It was absurd. No one fathoms encountering such a thing after the 13k hike up 12,000 ft to the summit of Panama's largest peak, the dormant volcano Barú. Just as I could not have guessed what waited for us at the top, I did not anticipate the setback at the bottom, which would find me lying in a ditch by the side of the road.
I met Mariaclara the evening of my arrival at my hostel on Boquete, Panama. She was a New Yorker in her twenties looking for a man, but not as you're imagining. She planned to do a midnight hike up Barú, and for safety's sake, was hoping to find a fellow to accompany her.
A trek up Panama's Barú Volcano begins at midnight in order to catch the magical moment that happens with the morning sunrise. It is one of the only places in the world where you can glimpse both the Caribbean and Pacific. These two seas rarely tango, and despite planning on getting a good night's sleep, it was not difficult to convince me to climb a volcano instead. We grabbed a cab, which drove us the twenty some clicks from Boquete to the base of the volcano.
A Dark Chill in the Tropics
Barú sits just south of the Continental Divide. With temperatures dipping down to freezing, there's a chilly bite at the top one rarely finds in Panama. I donned every scrap of warm-ish clothes I was carrying, but being prepared for Central American weather, these proved a poor protection.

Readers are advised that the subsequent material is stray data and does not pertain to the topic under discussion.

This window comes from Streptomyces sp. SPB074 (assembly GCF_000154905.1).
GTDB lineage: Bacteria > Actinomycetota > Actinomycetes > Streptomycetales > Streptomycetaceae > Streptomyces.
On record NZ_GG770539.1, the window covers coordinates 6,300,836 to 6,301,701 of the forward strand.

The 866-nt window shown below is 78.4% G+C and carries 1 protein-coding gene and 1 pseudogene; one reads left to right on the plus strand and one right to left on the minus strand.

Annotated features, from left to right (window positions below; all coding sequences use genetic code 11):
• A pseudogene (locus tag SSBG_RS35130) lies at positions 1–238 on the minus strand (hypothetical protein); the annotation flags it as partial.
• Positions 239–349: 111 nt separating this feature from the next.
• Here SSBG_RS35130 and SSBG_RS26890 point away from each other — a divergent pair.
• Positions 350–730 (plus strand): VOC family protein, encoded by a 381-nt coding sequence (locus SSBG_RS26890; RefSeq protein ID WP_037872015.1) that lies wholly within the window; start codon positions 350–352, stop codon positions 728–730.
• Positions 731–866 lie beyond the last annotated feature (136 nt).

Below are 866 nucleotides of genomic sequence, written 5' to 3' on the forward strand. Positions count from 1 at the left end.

Every sort of imaginable jungle green surrounds the rocky trail to the top. But by night you see only as far as your flashlight is powerful and it's best to keep your eyes on the rock-strewn trail trying to trip you at every bend.
At the start of our ascent we overtook an Italian on the trail. Mariaclara surprised me by busting out fluent Italian. The Italian man explained to us that Barú's last verifiable eruption was in 500AD, but an earthquake in 2006 raised fears that the ground might have shifted enough to give magma a pathway back to the surface. He seemed to be trying to frighten us. This was early 2008, and since the mountain had not blown its top yet, we felt our odds of amazing sunrise view were 100%, while the odds of death by volcano pretty nil. A much different sort of scare waited for us at the top.
As the trail led upward, the atmosphere thinned and temperature dropped and the weight of missing our bedtimes increased. We pressed on, not wanting to miss the sunrise we strained for.
The Serial Killer At The Top
One step at a time, we realized one by one that it was colder than we had thought it would be. Our rest stops became more frequent, but shorter in duration due to the chill. Onwards, upwards, past the clouds to the top of the world we continued. We arrived just as the first hints of horizon were glowing in the distance.
With nothing left to climb to keep us warm, we were frozen and then coming towards us was . . . we did not believe our eyes. Ghostface from the movie Scream, knife in hand, approached us with the determination of the serial killer he played on the screen.
I had to be seeing things—lack of sleep mixing with exhaustion and thin atmosphere meddling with my mind. But the others saw him too. Had we climbed this far to be part of some bizarre murder scene? I did a quick stock of our surroundings and picked up a large rock. I throw like a girl and if Little League had taught me anything, it was that I was not a threat to a hell-bent guy with a knife.
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